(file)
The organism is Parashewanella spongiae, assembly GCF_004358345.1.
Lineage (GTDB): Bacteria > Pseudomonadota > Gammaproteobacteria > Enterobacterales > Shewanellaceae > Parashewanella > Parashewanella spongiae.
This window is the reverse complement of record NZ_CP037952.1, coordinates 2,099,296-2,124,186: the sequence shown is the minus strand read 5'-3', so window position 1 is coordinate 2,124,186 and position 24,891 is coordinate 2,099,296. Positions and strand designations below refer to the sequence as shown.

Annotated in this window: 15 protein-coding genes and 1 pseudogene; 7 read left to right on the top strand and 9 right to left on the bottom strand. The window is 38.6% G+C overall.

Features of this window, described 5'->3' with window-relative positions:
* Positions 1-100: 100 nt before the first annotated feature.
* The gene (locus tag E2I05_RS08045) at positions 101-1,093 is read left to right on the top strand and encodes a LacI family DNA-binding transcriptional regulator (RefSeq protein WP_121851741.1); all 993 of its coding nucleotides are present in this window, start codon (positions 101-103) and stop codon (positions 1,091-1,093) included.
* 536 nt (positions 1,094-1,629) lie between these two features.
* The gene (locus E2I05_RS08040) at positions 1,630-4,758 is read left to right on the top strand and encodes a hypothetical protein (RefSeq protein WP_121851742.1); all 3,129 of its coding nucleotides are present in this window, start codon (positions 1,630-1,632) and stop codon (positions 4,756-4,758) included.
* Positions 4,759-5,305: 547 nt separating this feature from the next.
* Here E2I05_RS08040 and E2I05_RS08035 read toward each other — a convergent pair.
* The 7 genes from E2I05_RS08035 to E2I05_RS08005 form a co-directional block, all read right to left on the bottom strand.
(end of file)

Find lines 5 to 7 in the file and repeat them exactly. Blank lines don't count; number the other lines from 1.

Features of this window, described 5'->3' with window-relative positions:
* Positions 1-100: 100 nt before the first annotated feature.
* The gene (locus tag E2I05_RS08045) at positions 101-1,093 is read left to right on the top strand and encodes a LacI family DNA-binding transcriptional regulator (RefSeq protein WP_121851741.1); all 993 of its coding nucleotides are present in this window, start codon (positions 101-103) and stop codon (positions 1,091-1,093) included.